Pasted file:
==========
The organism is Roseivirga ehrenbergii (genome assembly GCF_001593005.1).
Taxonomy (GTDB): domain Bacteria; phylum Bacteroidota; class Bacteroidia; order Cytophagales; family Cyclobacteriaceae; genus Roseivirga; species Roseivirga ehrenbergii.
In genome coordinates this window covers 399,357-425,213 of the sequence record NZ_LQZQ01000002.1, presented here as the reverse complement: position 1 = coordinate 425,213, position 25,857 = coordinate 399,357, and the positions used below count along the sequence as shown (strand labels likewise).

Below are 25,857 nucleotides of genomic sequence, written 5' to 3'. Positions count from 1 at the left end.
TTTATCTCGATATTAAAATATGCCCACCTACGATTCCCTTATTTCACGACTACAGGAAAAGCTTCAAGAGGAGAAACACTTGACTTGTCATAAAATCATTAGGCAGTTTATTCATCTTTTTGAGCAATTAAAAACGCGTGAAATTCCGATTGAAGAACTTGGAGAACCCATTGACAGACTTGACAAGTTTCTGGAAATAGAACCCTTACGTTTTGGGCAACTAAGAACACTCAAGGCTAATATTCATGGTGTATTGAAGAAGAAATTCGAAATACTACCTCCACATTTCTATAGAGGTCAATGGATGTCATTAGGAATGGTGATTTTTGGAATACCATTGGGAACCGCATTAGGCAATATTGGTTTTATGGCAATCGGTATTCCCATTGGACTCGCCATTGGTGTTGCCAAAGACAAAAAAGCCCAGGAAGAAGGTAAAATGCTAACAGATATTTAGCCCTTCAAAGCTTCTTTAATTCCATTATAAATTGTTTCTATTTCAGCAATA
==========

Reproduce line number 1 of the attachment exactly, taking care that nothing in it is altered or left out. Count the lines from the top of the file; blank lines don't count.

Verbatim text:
The organism is Roseivirga ehrenbergii (genome assembly GCF_001593005.1).